Under the Agreed Framework, the North also promised to engage in dialogue with the South and make progress toward tension reduction. But Pyongyang has refused to do this. In fact, as the events of recent days indicate, tensions are as high as ever. The North's million-man army maintains its forward deploy- ment. Its large stockpiles of chemical weapons are of grave concern to U.S. military commanders. The North has a growing missile arsenal which is capable of striking all parts of South Korea. Clinton's Agenda While in South Korea The Clinton Administration's Korea policies have failed to protect America's interests on the Korean Peninsula: the reduction of military tension along the DMZ. The North's recent provocations are disturbing evidence not only of its contempt for the Armistice, but for Clinton's Framework agreement as well. While in South Korea on April 16, President Clinton should: V Express strong U.S. condemnation of the North's actions and reiterate Washington's commit- ment to the defense of South Korea. The U.S. should bolster U.S. forces in South Korea with AWACS radar aircraft and temporarily deploy one more aircraft carrier to the 7th fleet in the Pacific. These additional forces are necessary to deter the North from undertaking real aggression against the South. V Clearly state that the U.S. will never consider a bilateral peace treaty with the North. President Clinton should remind the North that, in the Reconciliation Agreement ratified by the North and South in 1992, the two sides pledged to negotiate a North-South peace agreement. Clinton should demand that the North abide by this commitment. V Press Pyongyang for immediate initiation of substantive, high-level talks with Seoul. The 1992 North-South Reconciliation Agreement is a detailed document outlining practical steps toward easing political and military tensions between the two sides and could serve as a blueprint for future dialogue. The North has refused to implement this agreement and instead has focused its efforts on improving its ties with the U.S. V Remind Pyongyang that the U.S.-North Korean nuclear accord explicitly links tension reduction with the political and economic benefits offered to the North. President Clinton should warn Pyongyang that if it continues to violate both the spirit and letter of the Framework, it will put at risk fur- ther implementation of the Framework agreement. V Discuss with Seoul the appointment of a seasoned American negotiator as a special envoy to jump-start the tension reduction process. A special envoy could seek regular contacts at the highest levels of Pyongyang's secretive and insular ruling elite. He could make clear to the North that the U.S. and South Korea will no longer tolerate the North's provocations. If this message is not hammered home to Pyongyang forcefully and regularly, the North will continue to underestimate America's resolve and misjudge its intentions. Conclusion Now that the Cold War is over, Pyongyang no longer has China and the Soviet Union standing in the wings prepared to back its military aggression. Nevertheless, apparently oblivious to this fact, North Korea is threatening the peace on the Korean Peninsula. The U.S. needs to act now to send North Korea a mes- sage: stop the military provocation, live up to its agreements, and start talking peace with Seoul.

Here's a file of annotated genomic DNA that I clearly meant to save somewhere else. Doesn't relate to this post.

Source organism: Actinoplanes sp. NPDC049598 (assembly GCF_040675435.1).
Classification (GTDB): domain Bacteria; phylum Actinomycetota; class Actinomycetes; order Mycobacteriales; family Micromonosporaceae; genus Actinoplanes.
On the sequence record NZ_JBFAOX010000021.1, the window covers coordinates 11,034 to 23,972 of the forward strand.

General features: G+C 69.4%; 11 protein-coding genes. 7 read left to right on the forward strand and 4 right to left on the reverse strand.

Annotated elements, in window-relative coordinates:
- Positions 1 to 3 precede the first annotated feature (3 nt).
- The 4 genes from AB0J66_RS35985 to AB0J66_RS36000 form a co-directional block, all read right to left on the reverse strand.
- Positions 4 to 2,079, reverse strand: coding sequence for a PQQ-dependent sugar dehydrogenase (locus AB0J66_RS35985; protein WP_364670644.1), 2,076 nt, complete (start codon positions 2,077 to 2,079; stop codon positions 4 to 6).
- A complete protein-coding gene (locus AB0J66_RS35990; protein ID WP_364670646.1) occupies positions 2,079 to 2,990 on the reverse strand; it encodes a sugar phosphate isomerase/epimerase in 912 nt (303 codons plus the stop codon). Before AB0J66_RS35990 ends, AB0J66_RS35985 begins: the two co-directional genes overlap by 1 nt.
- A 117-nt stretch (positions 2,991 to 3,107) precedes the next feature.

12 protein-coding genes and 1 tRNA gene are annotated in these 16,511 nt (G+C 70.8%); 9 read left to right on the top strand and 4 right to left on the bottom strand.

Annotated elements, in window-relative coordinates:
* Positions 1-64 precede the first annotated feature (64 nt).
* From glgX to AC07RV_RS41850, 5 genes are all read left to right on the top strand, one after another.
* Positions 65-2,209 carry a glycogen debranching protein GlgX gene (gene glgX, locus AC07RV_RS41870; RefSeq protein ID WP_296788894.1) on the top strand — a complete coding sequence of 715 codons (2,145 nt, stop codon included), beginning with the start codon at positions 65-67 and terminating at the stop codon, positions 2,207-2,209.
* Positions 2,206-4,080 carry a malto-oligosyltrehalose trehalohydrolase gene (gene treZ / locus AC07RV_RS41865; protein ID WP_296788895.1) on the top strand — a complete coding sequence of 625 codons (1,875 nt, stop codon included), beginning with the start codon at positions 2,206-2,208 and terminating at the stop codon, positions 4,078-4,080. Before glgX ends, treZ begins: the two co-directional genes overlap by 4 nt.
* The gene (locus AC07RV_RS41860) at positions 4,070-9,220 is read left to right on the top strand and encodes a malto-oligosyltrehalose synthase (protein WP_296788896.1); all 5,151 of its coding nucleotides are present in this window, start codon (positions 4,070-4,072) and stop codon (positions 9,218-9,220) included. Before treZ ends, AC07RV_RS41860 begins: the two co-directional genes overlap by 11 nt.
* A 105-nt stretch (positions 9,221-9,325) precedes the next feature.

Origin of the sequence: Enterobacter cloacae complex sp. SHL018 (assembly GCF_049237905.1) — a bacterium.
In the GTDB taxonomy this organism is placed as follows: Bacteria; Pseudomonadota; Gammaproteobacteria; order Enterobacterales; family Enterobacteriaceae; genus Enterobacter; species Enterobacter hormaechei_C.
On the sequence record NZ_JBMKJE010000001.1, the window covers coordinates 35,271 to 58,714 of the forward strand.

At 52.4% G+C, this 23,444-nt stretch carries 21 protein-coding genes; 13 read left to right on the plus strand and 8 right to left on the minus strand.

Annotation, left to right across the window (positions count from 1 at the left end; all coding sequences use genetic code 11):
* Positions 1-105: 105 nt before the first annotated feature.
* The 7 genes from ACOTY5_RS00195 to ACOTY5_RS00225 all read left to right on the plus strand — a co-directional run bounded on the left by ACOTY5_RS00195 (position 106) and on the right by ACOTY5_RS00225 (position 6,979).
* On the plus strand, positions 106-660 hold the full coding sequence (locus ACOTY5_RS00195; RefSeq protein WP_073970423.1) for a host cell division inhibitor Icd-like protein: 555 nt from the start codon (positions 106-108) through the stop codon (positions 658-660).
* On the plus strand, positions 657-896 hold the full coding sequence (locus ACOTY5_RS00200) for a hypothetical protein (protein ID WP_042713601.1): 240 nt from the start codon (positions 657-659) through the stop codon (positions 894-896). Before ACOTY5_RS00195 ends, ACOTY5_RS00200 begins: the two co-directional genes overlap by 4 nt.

Daryl M. Plunk Senior Fellow Asian Studies Center

About the Author

Daryl Plunk Senior Visiting Fellow
Asian Studies Center